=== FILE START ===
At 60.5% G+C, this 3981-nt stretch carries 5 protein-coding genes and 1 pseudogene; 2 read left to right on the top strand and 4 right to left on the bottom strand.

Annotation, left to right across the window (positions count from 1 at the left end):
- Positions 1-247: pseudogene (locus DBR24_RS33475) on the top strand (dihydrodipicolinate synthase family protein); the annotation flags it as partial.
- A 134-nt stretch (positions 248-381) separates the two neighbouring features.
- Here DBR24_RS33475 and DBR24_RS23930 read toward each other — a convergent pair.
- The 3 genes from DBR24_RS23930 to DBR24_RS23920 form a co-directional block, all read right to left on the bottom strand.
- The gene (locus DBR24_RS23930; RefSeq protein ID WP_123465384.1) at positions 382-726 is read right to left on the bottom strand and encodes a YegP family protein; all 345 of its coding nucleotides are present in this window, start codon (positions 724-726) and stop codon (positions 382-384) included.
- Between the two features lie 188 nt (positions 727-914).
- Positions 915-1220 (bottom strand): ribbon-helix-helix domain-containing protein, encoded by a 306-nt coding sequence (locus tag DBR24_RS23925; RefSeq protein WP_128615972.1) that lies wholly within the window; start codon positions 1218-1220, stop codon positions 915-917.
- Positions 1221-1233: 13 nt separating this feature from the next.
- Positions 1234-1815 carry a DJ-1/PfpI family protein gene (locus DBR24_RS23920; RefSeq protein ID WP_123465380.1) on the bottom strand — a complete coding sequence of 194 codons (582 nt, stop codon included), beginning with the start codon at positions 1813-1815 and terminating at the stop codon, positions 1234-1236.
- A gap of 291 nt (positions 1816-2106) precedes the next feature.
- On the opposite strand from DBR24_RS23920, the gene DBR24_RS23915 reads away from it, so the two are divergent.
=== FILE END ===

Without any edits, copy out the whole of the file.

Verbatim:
At 60.5% G+C, this 3981-nt stretch carries 5 protein-coding genes and 1 pseudogene; 2 read left to right on the top strand and 4 right to left on the bottom strand.

Annotation, left to right across the window (positions count from 1 at the left end):
- Positions 1-247: pseudogene (locus DBR24_RS33475) on the top strand (dihydrodipicolinate synthase family protein); the annotation flags it as partial.
- A 134-nt stretch (positions 248-381) separates the two neighbouring features.
- Here DBR24_RS33475 and DBR24_RS23930 read toward each other — a convergent pair.
- The 3 genes from DBR24_RS23930 to DBR24_RS23920 form a co-directional block, all read right to left on the bottom strand.
- The gene (locus DBR24_RS23930; RefSeq protein ID WP_123465384.1) at positions 382-726 is read right to left on the bottom strand and encodes a YegP family protein; all 345 of its coding nucleotides are present in this window, start codon (positions 724-726) and stop codon (positions 382-384) included.
- Between the two features lie 188 nt (positions 727-914).
- Positions 915-1220 (bottom strand): ribbon-helix-helix domain-containing protein, encoded by a 306-nt coding sequence (locus tag DBR24_RS23925; RefSeq protein WP_128615972.1) that lies wholly within the window; start codon positions 1218-1220, stop codon positions 915-917.
- Positions 1221-1233: 13 nt separating this feature from the next.
- Positions 1234-1815 carry a DJ-1/PfpI family protein gene (locus DBR24_RS23920; RefSeq protein ID WP_123465380.1) on the bottom strand — a complete coding sequence of 194 codons (582 nt, stop codon included), beginning with the start codon at positions 1813-1815 and terminating at the stop codon, positions 1234-1236.
- A gap of 291 nt (positions 1816-2106) precedes the next feature.
- On the opposite strand from DBR24_RS23920, the gene DBR24_RS23915 reads away from it, so the two are divergent.